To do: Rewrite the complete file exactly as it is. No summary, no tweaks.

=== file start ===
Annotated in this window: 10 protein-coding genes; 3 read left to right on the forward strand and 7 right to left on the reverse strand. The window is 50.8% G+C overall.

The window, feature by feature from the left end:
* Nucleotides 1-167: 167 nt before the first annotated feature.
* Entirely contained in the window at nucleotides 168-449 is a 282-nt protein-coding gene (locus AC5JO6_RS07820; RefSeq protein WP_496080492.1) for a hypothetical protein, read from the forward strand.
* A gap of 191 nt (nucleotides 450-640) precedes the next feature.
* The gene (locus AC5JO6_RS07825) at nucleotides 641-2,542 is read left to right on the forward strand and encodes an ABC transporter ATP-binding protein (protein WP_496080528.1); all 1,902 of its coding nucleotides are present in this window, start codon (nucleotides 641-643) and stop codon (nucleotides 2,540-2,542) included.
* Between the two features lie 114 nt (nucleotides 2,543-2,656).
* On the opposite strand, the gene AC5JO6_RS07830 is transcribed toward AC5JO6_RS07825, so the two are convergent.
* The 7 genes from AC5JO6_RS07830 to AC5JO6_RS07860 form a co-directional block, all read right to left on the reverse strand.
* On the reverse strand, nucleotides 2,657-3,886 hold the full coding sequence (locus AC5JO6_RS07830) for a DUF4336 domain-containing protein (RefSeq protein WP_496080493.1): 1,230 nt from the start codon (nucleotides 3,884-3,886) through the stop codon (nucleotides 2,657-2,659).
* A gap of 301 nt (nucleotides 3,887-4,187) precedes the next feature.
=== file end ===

Annotated in this window: 10 protein-coding genes; 3 read left to right on the forward strand and 7 right to left on the reverse strand. The window is 50.8% G+C overall.

The window, feature by feature from the left end:
* Nucleotides 1-167: 167 nt before the first annotated feature.
* Entirely contained in the window at nucleotides 168-449 is a 282-nt protein-coding gene (locus AC5JO6_RS07820; RefSeq protein WP_496080492.1) for a hypothetical protein, read from the forward strand.
* A gap of 191 nt (nucleotides 450-640) precedes the next feature.
* The gene (locus AC5JO6_RS07825) at nucleotides 641-2,542 is read left to right on the forward strand and encodes an ABC transporter ATP-binding protein (protein WP_496080528.1); all 1,902 of its coding nucleotides are present in this window, start codon (nucleotides 641-643) and stop codon (nucleotides 2,540-2,542) included.
* Between the two features lie 114 nt (nucleotides 2,543-2,656).
* On the opposite strand, the gene AC5JO6_RS07830 is transcribed toward AC5JO6_RS07825, so the two are convergent.
* The 7 genes from AC5JO6_RS07830 to AC5JO6_RS07860 form a co-directional block, all read right to left on the reverse strand.
* On the reverse strand, nucleotides 2,657-3,886 hold the full coding sequence (locus AC5JO6_RS07830) for a DUF4336 domain-containing protein (RefSeq protein WP_496080493.1): 1,230 nt from the start codon (nucleotides 3,884-3,886) through the stop codon (nucleotides 2,657-2,659).
* A gap of 301 nt (nucleotides 3,887-4,187) precedes the next feature.